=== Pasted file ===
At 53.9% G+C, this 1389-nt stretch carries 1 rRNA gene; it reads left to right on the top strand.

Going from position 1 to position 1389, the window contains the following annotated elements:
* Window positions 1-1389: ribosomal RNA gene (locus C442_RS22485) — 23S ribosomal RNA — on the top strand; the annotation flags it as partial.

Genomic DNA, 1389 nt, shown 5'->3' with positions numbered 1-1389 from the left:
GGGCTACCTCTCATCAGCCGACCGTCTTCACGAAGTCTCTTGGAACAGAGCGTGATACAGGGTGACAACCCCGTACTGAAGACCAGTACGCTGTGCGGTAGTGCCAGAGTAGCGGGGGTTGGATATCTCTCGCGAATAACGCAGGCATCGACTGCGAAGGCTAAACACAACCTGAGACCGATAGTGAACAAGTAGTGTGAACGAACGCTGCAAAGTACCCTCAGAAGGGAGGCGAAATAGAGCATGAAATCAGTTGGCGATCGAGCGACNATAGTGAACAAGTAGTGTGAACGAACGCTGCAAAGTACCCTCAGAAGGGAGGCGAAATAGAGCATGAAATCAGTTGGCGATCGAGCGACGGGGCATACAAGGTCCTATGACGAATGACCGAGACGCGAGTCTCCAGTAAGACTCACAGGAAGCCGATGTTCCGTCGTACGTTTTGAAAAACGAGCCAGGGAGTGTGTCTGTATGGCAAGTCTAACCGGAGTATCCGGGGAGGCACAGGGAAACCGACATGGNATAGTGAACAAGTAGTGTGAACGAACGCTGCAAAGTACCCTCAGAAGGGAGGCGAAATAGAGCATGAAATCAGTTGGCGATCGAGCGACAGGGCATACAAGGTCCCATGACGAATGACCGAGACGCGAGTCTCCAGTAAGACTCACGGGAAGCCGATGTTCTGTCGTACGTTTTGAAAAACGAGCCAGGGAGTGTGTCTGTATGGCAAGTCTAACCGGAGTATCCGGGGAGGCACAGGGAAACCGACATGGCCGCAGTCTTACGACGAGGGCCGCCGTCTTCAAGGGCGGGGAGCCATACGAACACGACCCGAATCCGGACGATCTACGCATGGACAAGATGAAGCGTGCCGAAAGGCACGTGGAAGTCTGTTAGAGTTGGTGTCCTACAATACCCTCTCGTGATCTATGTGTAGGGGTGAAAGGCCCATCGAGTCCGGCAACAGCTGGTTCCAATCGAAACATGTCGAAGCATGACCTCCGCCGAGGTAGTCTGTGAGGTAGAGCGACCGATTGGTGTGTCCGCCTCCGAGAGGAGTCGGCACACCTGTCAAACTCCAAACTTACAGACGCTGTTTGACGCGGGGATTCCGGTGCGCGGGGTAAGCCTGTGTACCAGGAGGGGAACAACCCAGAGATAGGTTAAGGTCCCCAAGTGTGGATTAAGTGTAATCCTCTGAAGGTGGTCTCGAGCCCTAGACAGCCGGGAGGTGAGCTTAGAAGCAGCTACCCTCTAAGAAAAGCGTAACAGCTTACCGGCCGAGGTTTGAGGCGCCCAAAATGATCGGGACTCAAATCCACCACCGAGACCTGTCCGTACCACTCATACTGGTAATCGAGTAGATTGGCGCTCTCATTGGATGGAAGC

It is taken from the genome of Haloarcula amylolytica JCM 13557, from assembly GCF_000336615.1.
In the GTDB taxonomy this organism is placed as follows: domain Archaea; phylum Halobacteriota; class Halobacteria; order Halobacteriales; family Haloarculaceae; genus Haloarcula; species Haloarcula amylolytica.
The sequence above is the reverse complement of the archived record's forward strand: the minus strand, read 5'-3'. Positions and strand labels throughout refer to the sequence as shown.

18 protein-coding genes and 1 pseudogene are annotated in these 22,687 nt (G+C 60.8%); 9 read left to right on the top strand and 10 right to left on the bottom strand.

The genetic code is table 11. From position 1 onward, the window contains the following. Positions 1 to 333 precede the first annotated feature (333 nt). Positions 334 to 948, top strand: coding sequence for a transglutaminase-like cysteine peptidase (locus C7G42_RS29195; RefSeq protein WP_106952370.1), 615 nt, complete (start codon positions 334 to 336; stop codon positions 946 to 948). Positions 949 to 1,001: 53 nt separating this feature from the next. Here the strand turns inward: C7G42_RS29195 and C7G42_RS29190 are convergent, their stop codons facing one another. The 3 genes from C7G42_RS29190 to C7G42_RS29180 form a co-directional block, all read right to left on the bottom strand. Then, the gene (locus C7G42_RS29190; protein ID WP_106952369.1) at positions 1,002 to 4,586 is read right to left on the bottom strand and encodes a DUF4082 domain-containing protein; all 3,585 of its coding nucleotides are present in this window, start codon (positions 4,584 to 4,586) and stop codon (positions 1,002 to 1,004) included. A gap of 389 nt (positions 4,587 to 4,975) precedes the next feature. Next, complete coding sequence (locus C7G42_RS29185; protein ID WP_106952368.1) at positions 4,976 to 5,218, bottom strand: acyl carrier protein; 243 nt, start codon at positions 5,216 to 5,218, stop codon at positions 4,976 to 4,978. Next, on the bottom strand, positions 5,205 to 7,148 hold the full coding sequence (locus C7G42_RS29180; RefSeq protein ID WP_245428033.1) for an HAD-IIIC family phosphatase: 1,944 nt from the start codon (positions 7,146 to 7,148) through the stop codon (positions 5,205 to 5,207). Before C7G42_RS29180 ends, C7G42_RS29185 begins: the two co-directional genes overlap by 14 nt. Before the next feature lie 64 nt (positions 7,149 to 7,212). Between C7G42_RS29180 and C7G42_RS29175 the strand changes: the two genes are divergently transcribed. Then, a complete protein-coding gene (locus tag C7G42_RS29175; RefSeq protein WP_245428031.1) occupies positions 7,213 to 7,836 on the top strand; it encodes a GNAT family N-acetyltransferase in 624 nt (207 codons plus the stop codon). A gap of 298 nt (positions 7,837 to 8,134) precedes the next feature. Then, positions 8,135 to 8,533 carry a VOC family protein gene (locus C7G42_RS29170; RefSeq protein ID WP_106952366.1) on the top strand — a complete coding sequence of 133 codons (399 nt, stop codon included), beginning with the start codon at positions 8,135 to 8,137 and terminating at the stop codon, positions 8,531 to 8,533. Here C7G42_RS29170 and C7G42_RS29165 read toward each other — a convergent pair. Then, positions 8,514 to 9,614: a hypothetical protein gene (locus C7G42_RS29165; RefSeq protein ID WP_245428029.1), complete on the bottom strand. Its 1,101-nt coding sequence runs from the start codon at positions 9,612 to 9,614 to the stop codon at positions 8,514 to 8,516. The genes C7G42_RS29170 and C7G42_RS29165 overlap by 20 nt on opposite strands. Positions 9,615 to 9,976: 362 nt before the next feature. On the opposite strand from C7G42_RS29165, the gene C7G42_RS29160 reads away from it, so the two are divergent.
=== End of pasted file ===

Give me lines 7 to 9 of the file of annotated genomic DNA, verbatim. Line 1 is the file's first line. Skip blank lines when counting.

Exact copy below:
In the GTDB taxonomy this organism is placed as follows: domain Archaea; phylum Halobacteriota; class Halobacteria; order Halobacteriales; family Haloarculaceae; genus Haloarcula; species Haloarcula amylolytica.
The sequence above is the reverse complement of the archived record's forward strand: the minus strand, read 5'-3'. Positions and strand labels throughout refer to the sequence as shown.

18 protein-coding genes and 1 pseudogene are annotated in these 22,687 nt (G+C 60.8%); 9 read left to right on the top strand and 10 right to left on the bottom strand.